Monday February 13, 2012
Chilled to the bone
SAMBAL ON THE SIDE
By BRENDA BENEDICT
The writer entertains warm thoughts amidst the freezing cold.
I AM this close to caving in and purchasing a pair of pure sheepskin boots. Those chunky ones scorned by many a fashion maven.
Despite their promise of toasty toes, I’d always hesitated getting them. For one, those of us not blessed with endless pins like Elle McPherson will simply look like we’ve fashioned our footwear by halving tea cosies.
Yet the other day as I, like many of my fellow Frankfurters, scurried into the nearest heated shop in the city, I chanced upon the boots and my half frozen brain prompted: “Sometimes function must trump form.”
I trudged in and yanked at the price tag of one the leading brands. A simple, ankle-high pair costs €239 (RM956).
I decided that it was an exorbitance that I could do without, especially knowing that just outside, many of Frankfurt’s homeless were huddled in corners against the biting cold that has blighted most of Europe for close to two weeks now.
In terms of aesthetics, this winter couldn’t have been more beautiful – cloudless, blue skies and sunshine during the day; cloudless starry skies and bright moonlight at night. If you hadn’t already noticed the keyword here is “cloudless”.
The “culprit” for this phenomenon is the intense high pressure from the Russian plains.
Being winter, the nights are now longer and according to a BBC Weather Centre report “by night, cloud usually acts as a blanket, stopping heat that is in the ground from radiating away into the sky.”
So we have a no-win situation with short days, low ground heating, long nights and no blanket! Hence, the frigid temperatures.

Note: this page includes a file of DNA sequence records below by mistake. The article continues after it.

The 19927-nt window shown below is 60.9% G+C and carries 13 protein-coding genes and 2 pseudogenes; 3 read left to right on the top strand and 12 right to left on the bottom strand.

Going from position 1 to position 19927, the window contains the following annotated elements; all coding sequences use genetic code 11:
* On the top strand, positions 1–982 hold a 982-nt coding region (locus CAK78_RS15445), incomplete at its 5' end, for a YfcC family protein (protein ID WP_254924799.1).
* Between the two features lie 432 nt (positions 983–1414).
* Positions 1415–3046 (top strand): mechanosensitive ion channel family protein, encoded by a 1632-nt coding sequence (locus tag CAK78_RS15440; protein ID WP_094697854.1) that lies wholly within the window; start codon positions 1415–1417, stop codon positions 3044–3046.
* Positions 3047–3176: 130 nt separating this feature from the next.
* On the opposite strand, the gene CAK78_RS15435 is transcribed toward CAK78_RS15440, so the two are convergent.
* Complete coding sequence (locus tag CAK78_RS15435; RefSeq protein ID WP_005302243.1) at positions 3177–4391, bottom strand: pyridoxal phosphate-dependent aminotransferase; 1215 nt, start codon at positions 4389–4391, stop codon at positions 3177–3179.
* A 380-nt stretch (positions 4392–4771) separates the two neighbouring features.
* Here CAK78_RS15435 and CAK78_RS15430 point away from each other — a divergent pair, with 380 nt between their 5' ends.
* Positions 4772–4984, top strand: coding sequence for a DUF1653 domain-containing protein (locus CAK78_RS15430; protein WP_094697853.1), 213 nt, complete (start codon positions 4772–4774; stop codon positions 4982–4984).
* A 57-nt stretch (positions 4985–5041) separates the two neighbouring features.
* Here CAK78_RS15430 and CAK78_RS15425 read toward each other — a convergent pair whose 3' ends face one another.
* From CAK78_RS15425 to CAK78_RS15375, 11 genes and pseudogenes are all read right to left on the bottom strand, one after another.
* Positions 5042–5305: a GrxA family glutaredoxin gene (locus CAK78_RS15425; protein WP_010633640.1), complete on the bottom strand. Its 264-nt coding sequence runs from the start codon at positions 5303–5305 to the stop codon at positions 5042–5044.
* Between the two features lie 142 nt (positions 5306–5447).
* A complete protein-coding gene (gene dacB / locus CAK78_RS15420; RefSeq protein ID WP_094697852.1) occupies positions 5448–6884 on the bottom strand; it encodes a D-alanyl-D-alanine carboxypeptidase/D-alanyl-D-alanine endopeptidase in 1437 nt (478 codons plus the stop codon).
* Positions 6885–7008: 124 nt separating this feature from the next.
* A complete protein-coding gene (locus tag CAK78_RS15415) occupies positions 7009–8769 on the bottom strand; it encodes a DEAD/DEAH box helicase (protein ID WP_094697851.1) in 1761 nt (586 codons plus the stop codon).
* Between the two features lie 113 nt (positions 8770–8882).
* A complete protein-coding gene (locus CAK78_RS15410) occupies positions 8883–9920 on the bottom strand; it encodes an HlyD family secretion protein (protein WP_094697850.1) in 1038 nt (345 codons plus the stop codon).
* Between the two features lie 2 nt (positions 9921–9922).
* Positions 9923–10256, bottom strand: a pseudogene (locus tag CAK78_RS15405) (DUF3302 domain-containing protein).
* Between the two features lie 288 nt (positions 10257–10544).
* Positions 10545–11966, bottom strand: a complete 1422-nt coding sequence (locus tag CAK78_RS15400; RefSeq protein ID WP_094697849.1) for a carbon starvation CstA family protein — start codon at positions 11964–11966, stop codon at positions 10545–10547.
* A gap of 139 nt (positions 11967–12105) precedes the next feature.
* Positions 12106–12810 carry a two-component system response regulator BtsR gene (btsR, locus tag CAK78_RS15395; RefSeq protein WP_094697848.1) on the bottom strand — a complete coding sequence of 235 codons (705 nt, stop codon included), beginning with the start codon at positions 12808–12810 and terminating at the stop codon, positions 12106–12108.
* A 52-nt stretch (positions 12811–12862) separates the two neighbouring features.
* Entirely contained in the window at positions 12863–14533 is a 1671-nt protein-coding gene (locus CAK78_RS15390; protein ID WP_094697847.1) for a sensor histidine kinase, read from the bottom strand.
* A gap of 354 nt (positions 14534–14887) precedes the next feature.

So, what is it like to be out and about in -17°C weather? Well, your skin resembles dry parchment despite your lathering yourself with moisturiser. Your nails are chipped and your lips are chapped. Your eyes tear with each gust of bone chilling wind, your nose is runny and your head aches from the cold. Breathing can be painful if you’re running after a train, and yet you instinctively want to walk or run as quickly as possible to the nearest source of warmth.
Your fingers and toes freeze despite the gloves and three pairs of socks you have on. In fact, I wrote this instalment bundled under a couple of thermal vests, a thick pullover and fingerless gloves (ala Michael Jackson) and a sheepskin rug draped over my office chair for added warmth. And all this despite maximum heating.
Your New Year resolution to go down two dress sizes remains unfulfilled as all you want to eat is anything dripping in fat. Think fries, schnitzels, curry puffs or samosas. Some days I wish I could just plunge into a steaming vat of vindaloo – satiating my two-pronged need for instant heat and a spicy curry.
Nevertheless, I am thankful that I have a roof over my head and a radiator to hug. As I mentioned earlier, the homeless are a sorry sight and have my utmost sympathy. Sadly many across the continent have already succumbed to the cold.
So far this cold snap has claimed hundreds of lives across Europe, with Ukraine recording the most deaths at temperatures dipping below -30°C. Most of the victims were homeless. A more recent BBC report states that Russia and Kazakhstan have hit record lows, with the wind-chill factor in the latter bringing real temperature down to -52°C, even though the air temperature was -35°C. Honestly, I cannot even begin to imagine such cold.
Germany has also recorded a couple of deaths and according to the German Weather Service, warmer temperatures are unlikely in the coming days. Jurik Müller, a GWS meteorologist, was reported as saying that such weather conditions occur every 20 to 30 years. “We are dealing with a winter of extremes; first Mediterranean flair with weeks of frost-free nights, and now the sudden change to Arctic conditions.”
Perhaps the only beings enjoying these Arctic conditions are the polar bears themselves. A weekend edition of the Frankfurter Allgemeine Zeitung (a national daily published in Frankfurt) featured a front-page picture of a polar bear sleeping snugly on ice at the Frankfurt Zoo.
As for me, I am now often greeted with, “Ach, du Arme!” (Oh, you poor thing!) by sympathetic neighbours whenever we bump into each other in the hallways.
And, of course, home-made soups from my mum-in-law is now always welcome.
n Brenda Benedict is a Malaysian living in Frankfurt. She believes that if the current cold continues to torment Europe, the balaclava may soon become a legit fashion accessory.